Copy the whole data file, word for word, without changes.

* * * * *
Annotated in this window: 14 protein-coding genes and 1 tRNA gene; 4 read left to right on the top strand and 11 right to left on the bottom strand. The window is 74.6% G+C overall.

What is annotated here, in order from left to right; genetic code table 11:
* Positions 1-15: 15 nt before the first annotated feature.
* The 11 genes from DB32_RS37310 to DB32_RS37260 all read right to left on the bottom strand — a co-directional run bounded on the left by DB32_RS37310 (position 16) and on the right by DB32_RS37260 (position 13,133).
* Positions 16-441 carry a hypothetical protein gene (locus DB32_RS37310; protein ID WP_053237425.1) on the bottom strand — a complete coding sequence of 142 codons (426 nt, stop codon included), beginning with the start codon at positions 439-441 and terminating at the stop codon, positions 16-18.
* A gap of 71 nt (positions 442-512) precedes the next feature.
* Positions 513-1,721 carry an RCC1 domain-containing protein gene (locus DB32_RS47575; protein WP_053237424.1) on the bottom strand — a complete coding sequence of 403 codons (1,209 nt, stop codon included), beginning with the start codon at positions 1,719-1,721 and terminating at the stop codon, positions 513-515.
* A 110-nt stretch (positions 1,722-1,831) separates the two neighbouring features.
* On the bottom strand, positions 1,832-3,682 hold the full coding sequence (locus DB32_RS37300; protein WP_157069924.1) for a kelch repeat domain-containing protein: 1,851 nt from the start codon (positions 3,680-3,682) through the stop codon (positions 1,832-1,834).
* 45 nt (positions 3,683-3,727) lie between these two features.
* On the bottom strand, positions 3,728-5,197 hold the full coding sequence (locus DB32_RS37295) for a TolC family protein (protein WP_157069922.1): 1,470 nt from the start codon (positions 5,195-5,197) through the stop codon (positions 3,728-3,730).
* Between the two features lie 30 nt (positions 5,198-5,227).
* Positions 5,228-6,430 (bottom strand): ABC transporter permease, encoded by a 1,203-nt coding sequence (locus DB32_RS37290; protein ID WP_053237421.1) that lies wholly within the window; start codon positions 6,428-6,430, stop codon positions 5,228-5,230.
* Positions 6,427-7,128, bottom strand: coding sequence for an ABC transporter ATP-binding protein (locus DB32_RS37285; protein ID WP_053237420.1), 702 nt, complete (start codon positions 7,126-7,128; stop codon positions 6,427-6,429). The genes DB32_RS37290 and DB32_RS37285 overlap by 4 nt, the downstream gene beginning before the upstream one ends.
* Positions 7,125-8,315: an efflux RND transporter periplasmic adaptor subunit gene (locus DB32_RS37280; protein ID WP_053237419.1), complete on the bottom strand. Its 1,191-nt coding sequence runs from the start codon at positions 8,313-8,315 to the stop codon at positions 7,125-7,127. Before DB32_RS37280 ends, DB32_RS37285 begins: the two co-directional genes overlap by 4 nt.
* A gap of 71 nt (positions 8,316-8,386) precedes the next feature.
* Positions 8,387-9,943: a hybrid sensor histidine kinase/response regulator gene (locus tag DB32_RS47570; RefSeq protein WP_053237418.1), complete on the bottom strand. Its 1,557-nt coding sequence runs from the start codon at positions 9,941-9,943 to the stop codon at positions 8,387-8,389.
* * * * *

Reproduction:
Annotated in this window: 14 protein-coding genes and 1 tRNA gene; 4 read left to right on the top strand and 11 right to left on the bottom strand. The window is 74.6% G+C overall.

What is annotated here, in order from left to right; genetic code table 11:
* Positions 1-15: 15 nt before the first annotated feature.
* The 11 genes from DB32_RS37310 to DB32_RS37260 all read right to left on the bottom strand — a co-directional run bounded on the left by DB32_RS37310 (position 16) and on the right by DB32_RS37260 (position 13,133).
* Positions 16-441 carry a hypothetical protein gene (locus DB32_RS37310; protein ID WP_053237425.1) on the bottom strand — a complete coding sequence of 142 codons (426 nt, stop codon included), beginning with the start codon at positions 439-441 and terminating at the stop codon, positions 16-18.
* A gap of 71 nt (positions 442-512) precedes the next feature.
* Positions 513-1,721 carry an RCC1 domain-containing protein gene (locus DB32_RS47575; protein WP_053237424.1) on the bottom strand — a complete coding sequence of 403 codons (1,209 nt, stop codon included), beginning with the start codon at positions 1,719-1,721 and terminating at the stop codon, positions 513-515.
* A 110-nt stretch (positions 1,722-1,831) separates the two neighbouring features.
* On the bottom strand, positions 1,832-3,682 hold the full coding sequence (locus DB32_RS37300; protein WP_157069924.1) for a kelch repeat domain-containing protein: 1,851 nt from the start codon (positions 3,680-3,682) through the stop codon (positions 1,832-1,834).
* 45 nt (positions 3,683-3,727) lie between these two features.
* On the bottom strand, positions 3,728-5,197 hold the full coding sequence (locus DB32_RS37295) for a TolC family protein (protein WP_157069922.1): 1,470 nt from the start codon (positions 5,195-5,197) through the stop codon (positions 3,728-3,730).
* Between the two features lie 30 nt (positions 5,198-5,227).
* Positions 5,228-6,430 (bottom strand): ABC transporter permease, encoded by a 1,203-nt coding sequence (locus DB32_RS37290; protein ID WP_053237421.1) that lies wholly within the window; start codon positions 6,428-6,430, stop codon positions 5,228-5,230.
* Positions 6,427-7,128, bottom strand: coding sequence for an ABC transporter ATP-binding protein (locus DB32_RS37285; protein ID WP_053237420.1), 702 nt, complete (start codon positions 7,126-7,128; stop codon positions 6,427-6,429). The genes DB32_RS37290 and DB32_RS37285 overlap by 4 nt, the downstream gene beginning before the upstream one ends.
* Positions 7,125-8,315: an efflux RND transporter periplasmic adaptor subunit gene (locus DB32_RS37280; protein ID WP_053237419.1), complete on the bottom strand. Its 1,191-nt coding sequence runs from the start codon at positions 8,313-8,315 to the stop codon at positions 7,125-7,127. Before DB32_RS37280 ends, DB32_RS37285 begins: the two co-directional genes overlap by 4 nt.
* A gap of 71 nt (positions 8,316-8,386) precedes the next feature.
* Positions 8,387-9,943: a hybrid sensor histidine kinase/response regulator gene (locus tag DB32_RS47570; RefSeq protein WP_053237418.1), complete on the bottom strand. Its 1,557-nt coding sequence runs from the start codon at positions 9,941-9,943 to the stop codon at positions 8,387-8,389.